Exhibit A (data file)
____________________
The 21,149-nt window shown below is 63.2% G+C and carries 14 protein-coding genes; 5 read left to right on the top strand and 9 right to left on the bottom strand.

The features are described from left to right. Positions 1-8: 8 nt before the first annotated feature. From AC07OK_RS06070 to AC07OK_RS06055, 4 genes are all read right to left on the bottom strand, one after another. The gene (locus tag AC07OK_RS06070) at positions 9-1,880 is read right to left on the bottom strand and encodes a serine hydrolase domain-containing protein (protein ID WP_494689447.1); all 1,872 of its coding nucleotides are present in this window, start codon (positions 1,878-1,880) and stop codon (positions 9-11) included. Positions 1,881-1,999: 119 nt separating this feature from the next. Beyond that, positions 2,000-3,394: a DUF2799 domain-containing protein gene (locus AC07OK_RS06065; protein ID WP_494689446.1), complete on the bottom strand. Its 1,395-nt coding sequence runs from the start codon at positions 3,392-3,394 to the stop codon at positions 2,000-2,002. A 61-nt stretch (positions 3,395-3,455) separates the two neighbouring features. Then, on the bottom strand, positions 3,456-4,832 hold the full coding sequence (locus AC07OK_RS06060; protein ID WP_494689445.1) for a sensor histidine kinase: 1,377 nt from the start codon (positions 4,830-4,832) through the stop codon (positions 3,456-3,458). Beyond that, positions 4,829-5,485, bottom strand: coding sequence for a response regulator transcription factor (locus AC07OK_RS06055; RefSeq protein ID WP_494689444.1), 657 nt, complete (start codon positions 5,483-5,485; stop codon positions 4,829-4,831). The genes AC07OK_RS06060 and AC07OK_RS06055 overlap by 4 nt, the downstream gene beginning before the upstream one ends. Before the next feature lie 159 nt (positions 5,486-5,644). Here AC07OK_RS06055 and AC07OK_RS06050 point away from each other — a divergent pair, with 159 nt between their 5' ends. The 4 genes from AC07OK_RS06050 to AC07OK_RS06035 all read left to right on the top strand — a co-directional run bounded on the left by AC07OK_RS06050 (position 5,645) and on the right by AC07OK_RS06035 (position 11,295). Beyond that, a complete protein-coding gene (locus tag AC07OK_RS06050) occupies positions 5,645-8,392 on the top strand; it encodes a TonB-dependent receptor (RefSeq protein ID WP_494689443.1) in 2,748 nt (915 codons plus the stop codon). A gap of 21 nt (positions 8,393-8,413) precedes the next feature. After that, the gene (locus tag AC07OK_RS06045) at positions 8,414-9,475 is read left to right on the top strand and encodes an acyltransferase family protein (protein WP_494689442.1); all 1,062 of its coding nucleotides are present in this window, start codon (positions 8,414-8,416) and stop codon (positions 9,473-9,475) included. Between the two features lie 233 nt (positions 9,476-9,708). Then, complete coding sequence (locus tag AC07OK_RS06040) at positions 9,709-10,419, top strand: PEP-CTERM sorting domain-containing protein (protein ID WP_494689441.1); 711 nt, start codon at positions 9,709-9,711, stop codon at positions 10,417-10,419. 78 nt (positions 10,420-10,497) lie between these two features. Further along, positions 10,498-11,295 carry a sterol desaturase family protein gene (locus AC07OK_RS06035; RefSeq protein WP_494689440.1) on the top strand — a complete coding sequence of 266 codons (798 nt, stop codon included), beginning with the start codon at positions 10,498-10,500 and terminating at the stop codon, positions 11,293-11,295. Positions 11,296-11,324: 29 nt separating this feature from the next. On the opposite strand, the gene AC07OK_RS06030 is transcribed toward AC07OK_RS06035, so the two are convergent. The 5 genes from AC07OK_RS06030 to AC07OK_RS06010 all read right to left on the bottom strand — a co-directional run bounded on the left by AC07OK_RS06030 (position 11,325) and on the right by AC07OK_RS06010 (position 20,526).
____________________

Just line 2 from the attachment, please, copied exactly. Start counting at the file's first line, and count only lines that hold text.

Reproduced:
The features are described from left to right. Positions 1-8: 8 nt before the first annotated feature. From AC07OK_RS06070 to AC07OK_RS06055, 4 genes are all read right to left on the bottom strand, one after another. The gene (locus tag AC07OK_RS06070) at positions 9-1,880 is read right to left on the bottom strand and encodes a serine hydrolase domain-containing protein (protein ID WP_494689447.1); all 1,872 of its coding nucleotides are present in this window, start codon (positions 1,878-1,880) and stop codon (positions 9-11) included. Positions 1,881-1,999: 119 nt separating this feature from the next. Beyond that, positions 2,000-3,394: a DUF2799 domain-containing protein gene (locus AC07OK_RS06065; protein ID WP_494689446.1), complete on the bottom strand. Its 1,395-nt coding sequence runs from the start codon at positions 3,392-3,394 to the stop codon at positions 2,000-2,002. A 61-nt stretch (positions 3,395-3,455) separates the two neighbouring features. Then, on the bottom strand, positions 3,456-4,832 hold the full coding sequence (locus AC07OK_RS06060; protein ID WP_494689445.1) for a sensor histidine kinase: 1,377 nt from the start codon (positions 4,830-4,832) through the stop codon (positions 3,456-3,458). Beyond that, positions 4,829-5,485, bottom strand: coding sequence for a response regulator transcription factor (locus AC07OK_RS06055; RefSeq protein ID WP_494689444.1), 657 nt, complete (start codon positions 5,483-5,485; stop codon positions 4,829-4,831). The genes AC07OK_RS06060 and AC07OK_RS06055 overlap by 4 nt, the downstream gene beginning before the upstream one ends. Before the next feature lie 159 nt (positions 5,486-5,644). Here AC07OK_RS06055 and AC07OK_RS06050 point away from each other — a divergent pair, with 159 nt between their 5' ends. The 4 genes from AC07OK_RS06050 to AC07OK_RS06035 all read left to right on the top strand — a co-directional run bounded on the left by AC07OK_RS06050 (position 5,645) and on the right by AC07OK_RS06035 (position 11,295). Beyond that, a complete protein-coding gene (locus tag AC07OK_RS06050) occupies positions 5,645-8,392 on the top strand; it encodes a TonB-dependent receptor (RefSeq protein ID WP_494689443.1) in 2,748 nt (915 codons plus the stop codon). A gap of 21 nt (positions 8,393-8,413) precedes the next feature. After that, the gene (locus tag AC07OK_RS06045) at positions 8,414-9,475 is read left to right on the top strand and encodes an acyltransferase family protein (protein WP_494689442.1); all 1,062 of its coding nucleotides are present in this window, start codon (positions 8,414-8,416) and stop codon (positions 9,473-9,475) included. Between the two features lie 233 nt (positions 9,476-9,708). Then, complete coding sequence (locus tag AC07OK_RS06040) at positions 9,709-10,419, top strand: PEP-CTERM sorting domain-containing protein (protein ID WP_494689441.1); 711 nt, start codon at positions 9,709-9,711, stop codon at positions 10,417-10,419. 78 nt (positions 10,420-10,497) lie between these two features. Further along, positions 10,498-11,295 carry a sterol desaturase family protein gene (locus AC07OK_RS06035; RefSeq protein WP_494689440.1) on the top strand — a complete coding sequence of 266 codons (798 nt, stop codon included), beginning with the start codon at positions 10,498-10,500 and terminating at the stop codon, positions 11,293-11,295. Positions 11,296-11,324: 29 nt separating this feature from the next. On the opposite strand, the gene AC07OK_RS06030 is transcribed toward AC07OK_RS06035, so the two are convergent. The 5 genes from AC07OK_RS06030 to AC07OK_RS06010 all read right to left on the bottom strand — a co-directional run bounded on the left by AC07OK_RS06030 (position 11,325) and on the right by AC07OK_RS06010 (position 20,526).